Laurel (Tea Leoni): What do you do?
Frank (Ben Kingsley): I’m in personnel.
Frank: Firing, more like.
"It isn't that I'm sorry I killed them; it's that I'm sorry I killed them badly."
Stef (Marcus Thomas): Look, I know you think you know Frank pretty well, but there's probably a few things you're not gonna wanna hear.
Laurel: Like that he came back to Buffalo to kill Edward O'Leary so he could stop him and the rest of the Irish from getting into bed with some Chinese sugar daddy and wiping your family off the map? Oh, and he's a really big drunk.
Stef: [pauses] Wow. He's really opening up.
At a glance:
Ben Kingsley adds value to this light, slight, but extremely effective and enjoyable black comedy about an alcoholic hit man who is forced to change his ways
Frank (Ben Kingsley) is an alcoholic hit man who finds drink is starting to compromise his job performance. When he sleeps through an important hit and it leads to the downfall of the Polish snow plowing mob he works for, he is banished to San Francisco to get sober. His path back is aided by his gay mentor Tom (Luke Wilson) and by love interest Laurel (Tea Leoni). There’s an almost clumsy divide between Kingsley’s quieter scenes in the film (he’s in a separate city for the most part, with Leoni and Wilson) and the inferior ‘mob’ scenes, but this just enhances Kingsley’s status as outsider. This would be a forgettable film if Kingsley and Leoni were not in it…but they are. Bill Pullman reappears as a sleazy, face-screwing real estate agent; if you’re accustomed to his charmingly bland roles from ten years ago, you’ll be impressed. Director John Dahl even evokes a beautiful, naturalistic performance from Luke Wilson.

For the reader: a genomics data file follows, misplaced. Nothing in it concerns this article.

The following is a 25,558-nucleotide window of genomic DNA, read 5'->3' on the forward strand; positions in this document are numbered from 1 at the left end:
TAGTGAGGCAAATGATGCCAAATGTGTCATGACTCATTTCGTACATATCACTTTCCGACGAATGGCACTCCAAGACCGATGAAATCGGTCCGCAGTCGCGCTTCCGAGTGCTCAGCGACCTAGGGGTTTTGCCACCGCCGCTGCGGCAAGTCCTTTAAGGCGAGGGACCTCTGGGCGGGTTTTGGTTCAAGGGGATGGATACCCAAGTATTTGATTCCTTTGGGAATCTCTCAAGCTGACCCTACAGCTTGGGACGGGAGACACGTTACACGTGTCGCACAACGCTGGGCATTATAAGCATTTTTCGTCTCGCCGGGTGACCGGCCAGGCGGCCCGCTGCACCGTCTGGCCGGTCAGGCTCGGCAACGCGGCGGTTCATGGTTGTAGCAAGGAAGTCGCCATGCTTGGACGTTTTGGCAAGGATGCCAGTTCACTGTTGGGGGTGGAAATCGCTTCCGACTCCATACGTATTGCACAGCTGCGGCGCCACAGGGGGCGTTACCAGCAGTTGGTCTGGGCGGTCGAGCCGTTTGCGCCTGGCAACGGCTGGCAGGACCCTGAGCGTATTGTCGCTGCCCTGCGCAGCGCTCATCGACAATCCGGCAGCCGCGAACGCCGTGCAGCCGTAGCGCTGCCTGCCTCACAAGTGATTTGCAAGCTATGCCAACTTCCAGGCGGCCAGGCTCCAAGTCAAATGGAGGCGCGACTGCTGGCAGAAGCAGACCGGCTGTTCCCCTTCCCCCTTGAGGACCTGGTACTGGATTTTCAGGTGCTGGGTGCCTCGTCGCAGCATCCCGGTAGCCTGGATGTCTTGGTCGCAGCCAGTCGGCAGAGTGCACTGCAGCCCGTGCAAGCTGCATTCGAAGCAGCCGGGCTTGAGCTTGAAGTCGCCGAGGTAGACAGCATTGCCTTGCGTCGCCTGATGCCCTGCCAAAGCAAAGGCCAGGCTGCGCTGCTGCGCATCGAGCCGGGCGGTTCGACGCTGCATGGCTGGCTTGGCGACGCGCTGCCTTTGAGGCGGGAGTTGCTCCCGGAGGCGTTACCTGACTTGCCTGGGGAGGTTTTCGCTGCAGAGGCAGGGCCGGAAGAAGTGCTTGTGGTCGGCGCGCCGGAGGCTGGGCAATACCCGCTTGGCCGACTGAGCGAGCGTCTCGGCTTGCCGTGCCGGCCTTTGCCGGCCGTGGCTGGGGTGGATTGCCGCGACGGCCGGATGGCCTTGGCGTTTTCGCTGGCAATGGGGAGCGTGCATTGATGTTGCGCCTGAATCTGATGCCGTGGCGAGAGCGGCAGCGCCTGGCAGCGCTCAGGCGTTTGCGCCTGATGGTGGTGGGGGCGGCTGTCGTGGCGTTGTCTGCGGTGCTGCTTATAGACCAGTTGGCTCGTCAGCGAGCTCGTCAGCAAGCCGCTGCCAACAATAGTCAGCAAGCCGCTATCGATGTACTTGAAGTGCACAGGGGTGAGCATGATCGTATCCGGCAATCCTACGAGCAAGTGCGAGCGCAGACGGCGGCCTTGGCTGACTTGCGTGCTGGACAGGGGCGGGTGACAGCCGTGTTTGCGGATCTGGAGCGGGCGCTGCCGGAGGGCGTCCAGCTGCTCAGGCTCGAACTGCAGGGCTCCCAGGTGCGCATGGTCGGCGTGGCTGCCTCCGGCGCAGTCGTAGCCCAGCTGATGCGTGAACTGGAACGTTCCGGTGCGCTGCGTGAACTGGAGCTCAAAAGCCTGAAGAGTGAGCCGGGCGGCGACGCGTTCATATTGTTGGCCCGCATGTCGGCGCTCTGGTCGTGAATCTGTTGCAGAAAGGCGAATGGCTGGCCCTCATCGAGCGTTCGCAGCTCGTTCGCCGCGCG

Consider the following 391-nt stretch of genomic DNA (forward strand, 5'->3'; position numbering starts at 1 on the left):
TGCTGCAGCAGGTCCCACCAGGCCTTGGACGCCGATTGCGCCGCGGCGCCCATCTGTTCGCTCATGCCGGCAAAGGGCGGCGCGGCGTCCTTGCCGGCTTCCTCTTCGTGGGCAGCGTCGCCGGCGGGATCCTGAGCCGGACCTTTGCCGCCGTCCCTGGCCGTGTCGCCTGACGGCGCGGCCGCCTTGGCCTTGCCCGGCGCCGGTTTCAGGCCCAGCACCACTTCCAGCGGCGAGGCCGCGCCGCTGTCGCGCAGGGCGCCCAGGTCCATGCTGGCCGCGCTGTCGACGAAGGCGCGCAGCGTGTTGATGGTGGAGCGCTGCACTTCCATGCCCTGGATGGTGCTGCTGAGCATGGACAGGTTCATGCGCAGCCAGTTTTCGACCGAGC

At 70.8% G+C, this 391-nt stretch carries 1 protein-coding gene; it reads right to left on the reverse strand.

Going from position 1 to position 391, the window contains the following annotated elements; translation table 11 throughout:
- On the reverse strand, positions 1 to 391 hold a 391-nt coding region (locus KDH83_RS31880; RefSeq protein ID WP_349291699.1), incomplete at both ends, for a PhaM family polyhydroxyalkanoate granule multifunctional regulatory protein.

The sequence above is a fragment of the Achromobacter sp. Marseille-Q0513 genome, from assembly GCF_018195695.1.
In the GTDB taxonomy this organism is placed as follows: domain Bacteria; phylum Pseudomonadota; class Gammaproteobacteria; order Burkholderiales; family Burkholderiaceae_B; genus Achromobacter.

Other reviewers said:
"An uneven black comedy-thriller that’s nonetheless worth catching for Téa Leoni’s bracingly sharp performance and the inspired idea of putting hit man Ben Kingsley into AA. Just focus on the well-etched characters and don’t worry too much about the plot."
- Tom Charity (Total Film)
"The film isn't without its flaws, but in defying Hollywood convention, it manages to reach parts other comedies cannot reach."
- Stella Papamichael (BBC)
"Not a masterpiece, mind you, nor the funniest thing you could see on a lazy summer afternoon; but a fine motion picture."
- Tim Brayton (Antagony & Ecstasy)